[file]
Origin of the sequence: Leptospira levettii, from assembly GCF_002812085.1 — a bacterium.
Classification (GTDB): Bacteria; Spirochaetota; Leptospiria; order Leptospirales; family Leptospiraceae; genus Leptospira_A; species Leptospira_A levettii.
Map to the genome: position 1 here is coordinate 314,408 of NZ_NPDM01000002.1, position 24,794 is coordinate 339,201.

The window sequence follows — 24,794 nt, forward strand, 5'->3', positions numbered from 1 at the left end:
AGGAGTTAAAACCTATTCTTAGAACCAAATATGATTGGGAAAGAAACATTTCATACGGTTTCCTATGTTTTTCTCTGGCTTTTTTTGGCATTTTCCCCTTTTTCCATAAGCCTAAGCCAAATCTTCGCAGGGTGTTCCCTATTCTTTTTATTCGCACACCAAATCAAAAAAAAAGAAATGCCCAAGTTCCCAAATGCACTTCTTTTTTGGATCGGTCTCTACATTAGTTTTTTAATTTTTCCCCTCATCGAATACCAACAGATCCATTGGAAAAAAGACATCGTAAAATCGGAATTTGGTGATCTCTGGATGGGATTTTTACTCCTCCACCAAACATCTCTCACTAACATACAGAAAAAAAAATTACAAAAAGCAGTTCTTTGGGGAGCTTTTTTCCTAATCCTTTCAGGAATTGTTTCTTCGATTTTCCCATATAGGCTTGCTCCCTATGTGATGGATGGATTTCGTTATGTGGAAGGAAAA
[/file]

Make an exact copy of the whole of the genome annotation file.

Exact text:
Origin of the sequence: Leptospira levettii, from assembly GCF_002812085.1 — a bacterium.
Classification (GTDB): Bacteria; Spirochaetota; Leptospiria; order Leptospirales; family Leptospiraceae; genus Leptospira_A; species Leptospira_A levettii.
Map to the genome: position 1 here is coordinate 314,408 of NZ_NPDM01000002.1, position 24,794 is coordinate 339,201.

The window sequence follows — 24,794 nt, forward strand, 5'->3', positions numbered from 1 at the left end:
AGGAGTTAAAACCTATTCTTAGAACCAAATATGATTGGGAAAGAAACATTTCATACGGTTTCCTATGTTTTTCTCTGGCTTTTTTTGGCATTTTCCCCTTTTTCCATAAGCCTAAGCCAAATCTTCGCAGGGTGTTCCCTATTCTTTTTATTCGCACACCAAATCAAAAAAAAAGAAATGCCCAAGTTCCCAAATGCACTTCTTTTTTGGATCGGTCTCTACATTAGTTTTTTAATTTTTCCCCTCATCGAATACCAACAGATCCATTGGAAAAAAGACATCGTAAAATCGGAATTTGGTGATCTCTGGATGGGATTTTTACTCCTCCACCAAACATCTCTCACTAACATACAGAAAAAAAAATTACAAAAAGCAGTTCTTTGGGGAGCTTTTTTCCTAATCCTTTCAGGAATTGTTTCTTCGATTTTCCCATATAGGCTTGCTCCCTATGTGATGGATGGATTTCGTTATGTGGAAGGAAAA